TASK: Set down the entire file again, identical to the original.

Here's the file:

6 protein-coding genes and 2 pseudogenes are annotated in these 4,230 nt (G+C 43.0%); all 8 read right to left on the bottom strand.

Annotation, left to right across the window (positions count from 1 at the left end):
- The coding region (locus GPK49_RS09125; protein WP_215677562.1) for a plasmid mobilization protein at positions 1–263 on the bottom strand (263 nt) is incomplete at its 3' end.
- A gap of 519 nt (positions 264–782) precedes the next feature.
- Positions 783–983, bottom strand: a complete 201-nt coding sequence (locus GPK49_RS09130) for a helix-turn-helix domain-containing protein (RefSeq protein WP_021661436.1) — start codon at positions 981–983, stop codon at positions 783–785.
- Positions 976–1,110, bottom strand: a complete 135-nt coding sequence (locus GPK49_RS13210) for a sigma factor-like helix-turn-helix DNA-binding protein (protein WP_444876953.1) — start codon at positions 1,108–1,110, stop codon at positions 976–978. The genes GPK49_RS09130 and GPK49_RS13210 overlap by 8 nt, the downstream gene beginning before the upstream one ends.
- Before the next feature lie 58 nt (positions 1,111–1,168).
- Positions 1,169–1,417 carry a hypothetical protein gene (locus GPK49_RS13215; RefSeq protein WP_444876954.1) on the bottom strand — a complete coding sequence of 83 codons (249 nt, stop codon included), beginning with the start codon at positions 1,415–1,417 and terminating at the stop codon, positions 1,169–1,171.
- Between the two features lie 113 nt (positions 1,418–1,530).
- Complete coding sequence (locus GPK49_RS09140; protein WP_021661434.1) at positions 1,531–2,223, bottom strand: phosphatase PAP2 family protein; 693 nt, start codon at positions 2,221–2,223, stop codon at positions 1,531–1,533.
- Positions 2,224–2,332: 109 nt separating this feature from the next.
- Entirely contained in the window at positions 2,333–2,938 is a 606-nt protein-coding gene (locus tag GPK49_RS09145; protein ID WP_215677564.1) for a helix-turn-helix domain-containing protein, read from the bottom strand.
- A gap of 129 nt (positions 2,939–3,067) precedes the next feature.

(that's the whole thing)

6 protein-coding genes and 2 pseudogenes are annotated in these 4,230 nt (G+C 43.0%); all 8 read right to left on the bottom strand.

Annotation, left to right across the window (positions count from 1 at the left end):
- The coding region (locus GPK49_RS09125; protein WP_215677562.1) for a plasmid mobilization protein at positions 1–263 on the bottom strand (263 nt) is incomplete at its 3' end.
- A gap of 519 nt (positions 264–782) precedes the next feature.
- Positions 783–983, bottom strand: a complete 201-nt coding sequence (locus GPK49_RS09130) for a helix-turn-helix domain-containing protein (RefSeq protein WP_021661436.1) — start codon at positions 981–983, stop codon at positions 783–785.
- Positions 976–1,110, bottom strand: a complete 135-nt coding sequence (locus GPK49_RS13210) for a sigma factor-like helix-turn-helix DNA-binding protein (protein WP_444876953.1) — start codon at positions 1,108–1,110, stop codon at positions 976–978. The genes GPK49_RS09130 and GPK49_RS13210 overlap by 8 nt, the downstream gene beginning before the upstream one ends.
- Before the next feature lie 58 nt (positions 1,111–1,168).
- Positions 1,169–1,417 carry a hypothetical protein gene (locus GPK49_RS13215; RefSeq protein WP_444876954.1) on the bottom strand — a complete coding sequence of 83 codons (249 nt, stop codon included), beginning with the start codon at positions 1,415–1,417 and terminating at the stop codon, positions 1,169–1,171.
- Between the two features lie 113 nt (positions 1,418–1,530).
- Complete coding sequence (locus GPK49_RS09140; protein WP_021661434.1) at positions 1,531–2,223, bottom strand: phosphatase PAP2 family protein; 693 nt, start codon at positions 2,221–2,223, stop codon at positions 1,531–1,533.
- Positions 2,224–2,332: 109 nt separating this feature from the next.
- Entirely contained in the window at positions 2,333–2,938 is a 606-nt protein-coding gene (locus tag GPK49_RS09145; protein ID WP_215677564.1) for a helix-turn-helix domain-containing protein, read from the bottom strand.
- A gap of 129 nt (positions 2,939–3,067) precedes the next feature.